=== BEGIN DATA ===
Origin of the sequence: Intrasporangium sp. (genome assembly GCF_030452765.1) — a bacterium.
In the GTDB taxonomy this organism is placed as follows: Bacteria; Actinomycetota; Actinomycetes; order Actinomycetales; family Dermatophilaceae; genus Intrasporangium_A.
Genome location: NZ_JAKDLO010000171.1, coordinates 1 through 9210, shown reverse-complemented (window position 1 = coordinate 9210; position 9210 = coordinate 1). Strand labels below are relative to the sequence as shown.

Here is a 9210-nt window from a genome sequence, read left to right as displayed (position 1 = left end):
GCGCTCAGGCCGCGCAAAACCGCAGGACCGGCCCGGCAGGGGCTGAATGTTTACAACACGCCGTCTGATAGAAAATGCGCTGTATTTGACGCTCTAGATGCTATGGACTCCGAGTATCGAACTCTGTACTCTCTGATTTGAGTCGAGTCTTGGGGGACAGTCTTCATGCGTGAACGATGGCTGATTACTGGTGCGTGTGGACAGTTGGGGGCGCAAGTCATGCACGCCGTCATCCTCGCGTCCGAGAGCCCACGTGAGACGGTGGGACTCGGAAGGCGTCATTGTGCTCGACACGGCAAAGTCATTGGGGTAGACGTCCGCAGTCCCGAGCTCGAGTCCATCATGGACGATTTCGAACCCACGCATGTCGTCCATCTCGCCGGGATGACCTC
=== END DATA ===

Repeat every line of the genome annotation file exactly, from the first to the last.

Origin of the sequence: Intrasporangium sp. (genome assembly GCF_030452765.1) — a bacterium.
In the GTDB taxonomy this organism is placed as follows: Bacteria; Actinomycetota; Actinomycetes; order Actinomycetales; family Dermatophilaceae; genus Intrasporangium_A.
Genome location: NZ_JAKDLO010000171.1, coordinates 1 through 9210, shown reverse-complemented (window position 1 = coordinate 9210; position 9210 = coordinate 1). Strand labels below are relative to the sequence as shown.

Here is a 9210-nt window from a genome sequence, read left to right as displayed (position 1 = left end):
GCGCTCAGGCCGCGCAAAACCGCAGGACCGGCCCGGCAGGGGCTGAATGTTTACAACACGCCGTCTGATAGAAAATGCGCTGTATTTGACGCTCTAGATGCTATGGACTCCGAGTATCGAACTCTGTACTCTCTGATTTGAGTCGAGTCTTGGGGGACAGTCTTCATGCGTGAACGATGGCTGATTACTGGTGCGTGTGGACAGTTGGGGGCGCAAGTCATGCACGCCGTCATCCTCGCGTCCGAGAGCCCACGTGAGACGGTGGGACTCGGAAGGCGTCATTGTGCTCGACACGGCAAAGTCATTGGGGTAGACGTCCGCAGTCCCGAGCTCGAGTCCATCATGGACGATTTCGAACCCACGCATGTCGTCCATCTCGCCGGGATGACCTC